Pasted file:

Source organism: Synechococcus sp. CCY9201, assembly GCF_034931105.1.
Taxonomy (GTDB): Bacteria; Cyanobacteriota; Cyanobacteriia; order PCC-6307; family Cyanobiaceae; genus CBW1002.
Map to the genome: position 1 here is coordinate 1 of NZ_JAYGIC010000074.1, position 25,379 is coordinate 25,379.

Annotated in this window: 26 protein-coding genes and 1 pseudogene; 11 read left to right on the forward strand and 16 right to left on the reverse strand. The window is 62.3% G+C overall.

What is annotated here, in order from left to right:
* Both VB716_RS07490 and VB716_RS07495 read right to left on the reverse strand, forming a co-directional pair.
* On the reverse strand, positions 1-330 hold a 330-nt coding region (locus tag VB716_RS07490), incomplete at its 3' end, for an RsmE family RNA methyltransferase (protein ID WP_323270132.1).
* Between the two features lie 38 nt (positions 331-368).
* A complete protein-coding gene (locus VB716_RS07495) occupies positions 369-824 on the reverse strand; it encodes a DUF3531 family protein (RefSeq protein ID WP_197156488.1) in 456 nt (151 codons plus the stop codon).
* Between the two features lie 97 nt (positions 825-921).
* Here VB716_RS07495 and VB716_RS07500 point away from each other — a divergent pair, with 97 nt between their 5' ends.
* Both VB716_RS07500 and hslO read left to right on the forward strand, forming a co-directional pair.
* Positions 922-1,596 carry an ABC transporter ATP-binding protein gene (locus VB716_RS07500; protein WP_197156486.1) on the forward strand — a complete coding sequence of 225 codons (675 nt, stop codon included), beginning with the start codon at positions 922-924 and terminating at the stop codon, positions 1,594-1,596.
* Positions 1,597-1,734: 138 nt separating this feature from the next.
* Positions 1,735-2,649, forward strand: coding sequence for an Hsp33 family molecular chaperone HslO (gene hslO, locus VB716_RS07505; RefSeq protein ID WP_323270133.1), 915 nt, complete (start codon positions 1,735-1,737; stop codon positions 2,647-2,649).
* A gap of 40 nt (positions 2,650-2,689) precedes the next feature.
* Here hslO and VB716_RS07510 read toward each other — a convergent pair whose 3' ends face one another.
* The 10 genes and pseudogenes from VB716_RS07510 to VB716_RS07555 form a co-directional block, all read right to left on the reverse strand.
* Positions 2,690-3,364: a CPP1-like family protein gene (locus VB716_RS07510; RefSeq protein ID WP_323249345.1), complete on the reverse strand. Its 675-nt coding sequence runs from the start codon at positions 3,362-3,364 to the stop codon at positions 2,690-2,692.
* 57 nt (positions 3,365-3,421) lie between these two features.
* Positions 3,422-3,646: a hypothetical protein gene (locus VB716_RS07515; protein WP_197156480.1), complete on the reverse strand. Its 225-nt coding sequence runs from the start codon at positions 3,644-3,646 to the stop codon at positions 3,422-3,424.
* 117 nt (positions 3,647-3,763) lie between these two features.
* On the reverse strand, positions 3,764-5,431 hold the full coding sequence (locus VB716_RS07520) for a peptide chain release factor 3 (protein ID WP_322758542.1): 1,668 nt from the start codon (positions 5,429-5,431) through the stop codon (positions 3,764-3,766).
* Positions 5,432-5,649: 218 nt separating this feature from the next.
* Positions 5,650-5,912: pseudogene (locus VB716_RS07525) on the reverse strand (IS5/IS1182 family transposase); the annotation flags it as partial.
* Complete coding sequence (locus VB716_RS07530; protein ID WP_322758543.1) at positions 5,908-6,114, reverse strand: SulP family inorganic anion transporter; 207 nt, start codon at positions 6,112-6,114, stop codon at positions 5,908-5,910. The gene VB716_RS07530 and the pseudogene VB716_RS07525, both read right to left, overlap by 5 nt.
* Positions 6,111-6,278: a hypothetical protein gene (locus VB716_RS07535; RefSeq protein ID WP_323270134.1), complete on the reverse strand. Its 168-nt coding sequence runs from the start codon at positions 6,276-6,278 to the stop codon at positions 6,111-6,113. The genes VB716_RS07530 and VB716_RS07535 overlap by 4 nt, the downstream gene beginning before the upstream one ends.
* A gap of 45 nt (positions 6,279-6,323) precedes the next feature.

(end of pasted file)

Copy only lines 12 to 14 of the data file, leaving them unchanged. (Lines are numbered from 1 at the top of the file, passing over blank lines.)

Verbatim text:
* Both VB716_RS07500 and hslO read left to right on the forward strand, forming a co-directional pair.
* Positions 922-1,596 carry an ABC transporter ATP-binding protein gene (locus VB716_RS07500; protein WP_197156486.1) on the forward strand — a complete coding sequence of 225 codons (675 nt, stop codon included), beginning with the start codon at positions 922-924 and terminating at the stop codon, positions 1,594-1,596.
* Positions 1,597-1,734: 138 nt separating this feature from the next.